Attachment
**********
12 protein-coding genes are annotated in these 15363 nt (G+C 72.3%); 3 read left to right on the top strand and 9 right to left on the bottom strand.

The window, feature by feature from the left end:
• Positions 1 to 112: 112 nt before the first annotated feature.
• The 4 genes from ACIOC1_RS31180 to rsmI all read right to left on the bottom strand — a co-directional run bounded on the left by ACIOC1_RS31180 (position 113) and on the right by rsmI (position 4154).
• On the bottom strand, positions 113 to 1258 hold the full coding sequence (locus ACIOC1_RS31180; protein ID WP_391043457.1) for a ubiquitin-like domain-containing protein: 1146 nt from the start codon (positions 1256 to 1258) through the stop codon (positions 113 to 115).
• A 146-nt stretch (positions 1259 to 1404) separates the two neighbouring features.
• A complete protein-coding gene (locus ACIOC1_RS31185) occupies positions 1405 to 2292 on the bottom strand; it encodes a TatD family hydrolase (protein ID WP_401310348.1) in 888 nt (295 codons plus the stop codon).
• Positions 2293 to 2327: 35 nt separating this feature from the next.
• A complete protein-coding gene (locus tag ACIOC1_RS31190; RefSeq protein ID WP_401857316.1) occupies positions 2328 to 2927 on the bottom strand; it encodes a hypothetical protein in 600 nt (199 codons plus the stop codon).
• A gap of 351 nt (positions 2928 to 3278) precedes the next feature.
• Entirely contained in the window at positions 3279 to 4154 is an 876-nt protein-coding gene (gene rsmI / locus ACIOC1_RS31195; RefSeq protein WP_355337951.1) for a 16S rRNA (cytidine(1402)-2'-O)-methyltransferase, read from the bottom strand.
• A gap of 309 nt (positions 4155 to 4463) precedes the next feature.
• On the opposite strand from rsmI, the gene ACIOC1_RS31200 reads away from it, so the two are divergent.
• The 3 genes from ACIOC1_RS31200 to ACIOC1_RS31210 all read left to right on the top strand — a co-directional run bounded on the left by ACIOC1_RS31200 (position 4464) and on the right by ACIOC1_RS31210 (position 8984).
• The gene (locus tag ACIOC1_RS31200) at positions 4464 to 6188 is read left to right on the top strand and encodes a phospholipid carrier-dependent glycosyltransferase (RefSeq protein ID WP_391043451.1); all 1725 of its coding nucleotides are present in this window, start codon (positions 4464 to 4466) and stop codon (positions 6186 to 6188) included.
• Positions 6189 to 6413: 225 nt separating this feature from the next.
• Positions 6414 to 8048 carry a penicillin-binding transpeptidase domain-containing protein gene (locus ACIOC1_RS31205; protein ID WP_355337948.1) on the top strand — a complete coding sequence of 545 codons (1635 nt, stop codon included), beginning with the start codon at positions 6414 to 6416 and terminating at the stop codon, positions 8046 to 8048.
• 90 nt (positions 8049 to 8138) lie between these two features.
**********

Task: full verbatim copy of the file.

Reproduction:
12 protein-coding genes are annotated in these 15363 nt (G+C 72.3%); 3 read left to right on the top strand and 9 right to left on the bottom strand.

The window, feature by feature from the left end:
• Positions 1 to 112: 112 nt before the first annotated feature.
• The 4 genes from ACIOC1_RS31180 to rsmI all read right to left on the bottom strand — a co-directional run bounded on the left by ACIOC1_RS31180 (position 113) and on the right by rsmI (position 4154).
• On the bottom strand, positions 113 to 1258 hold the full coding sequence (locus ACIOC1_RS31180; protein ID WP_391043457.1) for a ubiquitin-like domain-containing protein: 1146 nt from the start codon (positions 1256 to 1258) through the stop codon (positions 113 to 115).
• A 146-nt stretch (positions 1259 to 1404) separates the two neighbouring features.
• A complete protein-coding gene (locus ACIOC1_RS31185) occupies positions 1405 to 2292 on the bottom strand; it encodes a TatD family hydrolase (protein ID WP_401310348.1) in 888 nt (295 codons plus the stop codon).
• Positions 2293 to 2327: 35 nt separating this feature from the next.
• A complete protein-coding gene (locus tag ACIOC1_RS31190; RefSeq protein ID WP_401857316.1) occupies positions 2328 to 2927 on the bottom strand; it encodes a hypothetical protein in 600 nt (199 codons plus the stop codon).
• A gap of 351 nt (positions 2928 to 3278) precedes the next feature.
• Entirely contained in the window at positions 3279 to 4154 is an 876-nt protein-coding gene (gene rsmI / locus ACIOC1_RS31195; RefSeq protein WP_355337951.1) for a 16S rRNA (cytidine(1402)-2'-O)-methyltransferase, read from the bottom strand.
• A gap of 309 nt (positions 4155 to 4463) precedes the next feature.
• On the opposite strand from rsmI, the gene ACIOC1_RS31200 reads away from it, so the two are divergent.
• The 3 genes from ACIOC1_RS31200 to ACIOC1_RS31210 all read left to right on the top strand — a co-directional run bounded on the left by ACIOC1_RS31200 (position 4464) and on the right by ACIOC1_RS31210 (position 8984).
• The gene (locus tag ACIOC1_RS31200) at positions 4464 to 6188 is read left to right on the top strand and encodes a phospholipid carrier-dependent glycosyltransferase (RefSeq protein ID WP_391043451.1); all 1725 of its coding nucleotides are present in this window, start codon (positions 4464 to 4466) and stop codon (positions 6186 to 6188) included.
• Positions 6189 to 6413: 225 nt separating this feature from the next.
• Positions 6414 to 8048 carry a penicillin-binding transpeptidase domain-containing protein gene (locus ACIOC1_RS31205; protein ID WP_355337948.1) on the top strand — a complete coding sequence of 545 codons (1635 nt, stop codon included), beginning with the start codon at positions 6414 to 6416 and terminating at the stop codon, positions 8046 to 8048.
• 90 nt (positions 8049 to 8138) lie between these two features.